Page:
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1.
Placenta ; 121: 79-81, 2022 Apr.
Article in English | MEDLINE | ID: covidwho-1730029

ABSTRACT

SARS-CoV-2 infection in pregnancy and COVID placentitis are associated with an increased risk of stillbirth. We sought to investigate the presence of maternal viremia in people with SARS-CoV-2 infection during pregnancy who had histologic placentitis versus those without placentitis. SARS-CoV-2 qRT-PCR was performed on plasma from 6 patients with COVID placentitis and 12 matched controls without placentitis. SARS-CoV-2 infection occurred between 4/2020-1/2021; the latency between SARS-CoV-2 diagnosis and delivery was 0-76 days. Two placentitis cases demonstrated viremia (1 stillbirth and 1 well infant), while 12/12 controls were negative. Future research may consider viremia as a possible marker of COVID placentitis.


Subject(s)
COVID-19 , Pregnancy Complications, Infectious , COVID-19/complications , COVID-19 Testing , Female , Humans , Pregnancy , Pregnancy Complications, Infectious/diagnosis , Pregnancy Complications, Infectious/pathology , SARS-CoV-2 , Stillbirth , Viremia
2.
Lancet Gastroenterol Hepatol ; 7(5): 396-415, 2022 May.
Article in English | MEDLINE | ID: covidwho-1683802

ABSTRACT

BACKGROUND: Since the release of the first global hepatitis elimination targets in 2016, and until the COVID-19 pandemic started in early 2020, many countries and territories were making progress toward hepatitis C virus (HCV) elimination. This study aims to evaluate HCV burden in 2020, and forecast HCV burden by 2030 given current trends. METHODS: This analysis includes a literature review, Delphi process, and mathematical modelling to estimate HCV prevalence (viraemic infection, defined as HCV RNA-positive cases) and the cascade of care among people of all ages (age ≥0 years from birth) for the period between Jan 1, 2015, and Dec 31, 2030. Epidemiological data were collected from published sources and grey literature (including government reports and personal communications) and were validated among country and territory experts. A Markov model was used to forecast disease burden and cascade of care from 1950 to 2050 for countries and territories with data. Model outcomes were extracted from 2015 to 2030 to calculate population-weighted regional averages, which were used for countries or territories without data. Regional and global estimates of HCV prevalence, cascade of care, and disease burden were calculated based on 235 countries and territories. FINDINGS: Models were built for 110 countries or territories: 83 were approved by local experts and 27 were based on published data alone. Using data from these models, plus population-weighted regional averages for countries and territories without models (n=125), we estimated a global prevalence of viraemic HCV infection of 0·7% (95% UI 0·7-0·9), corresponding to 56·8 million (95% UI 55·2-67·8) infections, on Jan 1, 2020. This number represents a decrease of 6·8 million viraemic infections from a 2015 (beginning of year) prevalence estimate of 63·6 million (61·8-75·8) infections (0·9% [0·8-1·0] prevalence). By the end of 2020, an estimated 12·9 million (12·5-15·4) people were living with a diagnosed viraemic infection. In 2020, an estimated 641 000 (623 000-765 000) patients initiated treatment. INTERPRETATION: At the beginning of 2020, there were an estimated 56·8 million viraemic HCV infections globally. Although this number represents a decrease from 2015, our forecasts suggest we are not currently on track to achieve global elimination targets by 2030. As countries recover from COVID-19, these findings can help refocus efforts aimed at HCV elimination. FUNDING: John C Martin Foundation, Gilead Sciences, AbbVie, ZeShan Foundation, and The Hepatitis Fund.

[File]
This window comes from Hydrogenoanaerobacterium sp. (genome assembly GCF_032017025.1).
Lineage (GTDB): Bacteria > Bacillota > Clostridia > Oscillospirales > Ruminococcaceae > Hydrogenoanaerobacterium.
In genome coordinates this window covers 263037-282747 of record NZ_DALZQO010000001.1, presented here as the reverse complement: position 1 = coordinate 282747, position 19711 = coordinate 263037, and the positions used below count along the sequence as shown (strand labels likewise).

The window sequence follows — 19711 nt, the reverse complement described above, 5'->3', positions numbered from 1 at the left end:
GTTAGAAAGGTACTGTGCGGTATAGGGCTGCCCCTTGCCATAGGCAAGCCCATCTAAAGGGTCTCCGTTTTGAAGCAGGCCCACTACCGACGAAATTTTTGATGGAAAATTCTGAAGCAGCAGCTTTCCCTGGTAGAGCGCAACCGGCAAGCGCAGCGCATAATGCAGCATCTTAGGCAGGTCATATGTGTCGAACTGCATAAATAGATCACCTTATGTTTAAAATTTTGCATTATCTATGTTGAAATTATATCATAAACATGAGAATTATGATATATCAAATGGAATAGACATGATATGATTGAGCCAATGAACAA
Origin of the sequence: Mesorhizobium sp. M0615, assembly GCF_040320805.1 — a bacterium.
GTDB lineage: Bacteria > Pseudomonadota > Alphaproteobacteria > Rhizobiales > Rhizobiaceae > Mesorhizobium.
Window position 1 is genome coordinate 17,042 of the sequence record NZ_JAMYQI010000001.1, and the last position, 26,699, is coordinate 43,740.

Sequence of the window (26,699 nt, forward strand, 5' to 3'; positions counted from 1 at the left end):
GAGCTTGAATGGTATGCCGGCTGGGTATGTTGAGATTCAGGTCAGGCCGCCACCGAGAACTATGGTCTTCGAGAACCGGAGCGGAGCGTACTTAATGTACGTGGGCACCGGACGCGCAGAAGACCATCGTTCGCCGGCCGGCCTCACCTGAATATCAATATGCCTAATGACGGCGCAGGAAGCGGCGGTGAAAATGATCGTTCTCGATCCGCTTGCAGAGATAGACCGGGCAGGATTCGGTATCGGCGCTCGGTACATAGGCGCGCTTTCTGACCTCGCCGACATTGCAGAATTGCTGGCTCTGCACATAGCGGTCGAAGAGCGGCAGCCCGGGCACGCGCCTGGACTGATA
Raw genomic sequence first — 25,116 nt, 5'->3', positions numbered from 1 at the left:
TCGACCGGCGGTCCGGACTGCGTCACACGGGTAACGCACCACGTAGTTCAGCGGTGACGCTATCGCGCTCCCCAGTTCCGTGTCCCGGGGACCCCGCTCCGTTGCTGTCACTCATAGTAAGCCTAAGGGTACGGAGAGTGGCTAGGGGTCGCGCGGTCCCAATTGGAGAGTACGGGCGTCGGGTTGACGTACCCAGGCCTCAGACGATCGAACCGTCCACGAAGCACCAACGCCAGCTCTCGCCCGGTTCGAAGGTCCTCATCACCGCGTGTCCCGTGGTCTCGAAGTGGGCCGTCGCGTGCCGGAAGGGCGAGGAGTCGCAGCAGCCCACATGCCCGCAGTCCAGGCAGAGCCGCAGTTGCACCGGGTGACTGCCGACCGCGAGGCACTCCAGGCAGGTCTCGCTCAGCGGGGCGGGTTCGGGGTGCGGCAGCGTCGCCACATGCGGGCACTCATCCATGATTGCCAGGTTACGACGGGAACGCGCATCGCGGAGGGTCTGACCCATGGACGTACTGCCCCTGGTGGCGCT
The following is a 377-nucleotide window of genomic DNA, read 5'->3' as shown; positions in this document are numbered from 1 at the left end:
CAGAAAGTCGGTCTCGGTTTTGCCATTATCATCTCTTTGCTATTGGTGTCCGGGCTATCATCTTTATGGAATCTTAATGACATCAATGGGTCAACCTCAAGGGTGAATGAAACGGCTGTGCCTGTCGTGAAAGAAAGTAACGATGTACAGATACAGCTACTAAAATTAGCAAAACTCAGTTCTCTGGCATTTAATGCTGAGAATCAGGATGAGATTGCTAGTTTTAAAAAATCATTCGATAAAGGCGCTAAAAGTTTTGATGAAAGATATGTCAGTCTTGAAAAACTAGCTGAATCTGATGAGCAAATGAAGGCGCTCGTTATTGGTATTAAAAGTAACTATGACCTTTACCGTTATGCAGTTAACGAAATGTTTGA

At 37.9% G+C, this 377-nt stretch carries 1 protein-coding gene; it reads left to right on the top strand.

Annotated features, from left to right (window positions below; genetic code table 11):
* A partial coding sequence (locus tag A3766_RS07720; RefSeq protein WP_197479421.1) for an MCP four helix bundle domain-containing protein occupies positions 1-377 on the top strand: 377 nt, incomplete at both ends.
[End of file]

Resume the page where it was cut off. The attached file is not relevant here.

Subject(s)
COVID-19 , Hepatitis A , Hepatitis C , COVID-19/epidemiology , Hepacivirus , Hepatitis C/epidemiology , Humans , Infant, Newborn , Pandemics , Prevalence , Viremia/epidemiology
3.
Front Immunol ; 12: 784145, 2021.
Article in English | MEDLINE | ID: covidwho-1674332

ABSTRACT

As the coronavirus disease 2019 (COVID-19) pandemic is ongoing and new variants of severe acute respiratory syndrome coronavirus type 2 (SARS-CoV-2) are emerging, there is an urgent need for vaccines to protect individuals at high risk for complications and to potentially control disease outbreaks by herd immunity. Surveillance of rare safety issues related to these vaccines is progressing, since more granular data emerge about adverse events of SARS-CoV-2 vaccines during post-marketing surveillance. Varicella zoster virus (VZV), Epstein-Barr virus (EBV) and cytomegalovirus (CMV) reactivation has already been reported in COVID-19 patients. In addition, adverse events after SARS-CoV-2 mRNA vaccination have also been in the context of varicella zoster virus (VZV) reactivation and directly associated with the mRNA vaccine. We present the first case of CMV reactivation and pericarditis in temporal association with SARS-CoV-2 vaccination, particularly adenovirus-based DNA vector vaccine ChAdOx1 nCoV-19 against SARS-CoV-2. After initiation of antiviral therapy with oral valganciclovir, CMV viremia disappeared and clinical symptoms rapidly improved. Since huge vaccination programs are ongoing worldwide, post-marketing surveillance systems must be in place to assess vaccine safety that is important for the detection of any events. In the context of the hundreds of millions of individuals to be vaccinated against SARS-CoV-2, a potential causal association with CMV reactivation may result in a considerable number of cases with potentially severe complications.


Subject(s)
/adverse effects , Cytomegalovirus/drug effects , Pericarditis/chemically induced , SARS-CoV-2/immunology , Virus Activation/drug effects , Aged , Antiviral Agents/therapeutic use , COVID-19/prevention & control , Cytomegalovirus/physiology , Cytomegalovirus Infections/chemically induced , Cytomegalovirus Infections/drug therapy , Cytomegalovirus Infections/virology , Female , Humans , Pericarditis/drug therapy , Pericarditis/virology , Treatment Outcome , Valganciclovir/therapeutic use , Viremia/chemically induced , Viremia/drug therapy , Viremia/virology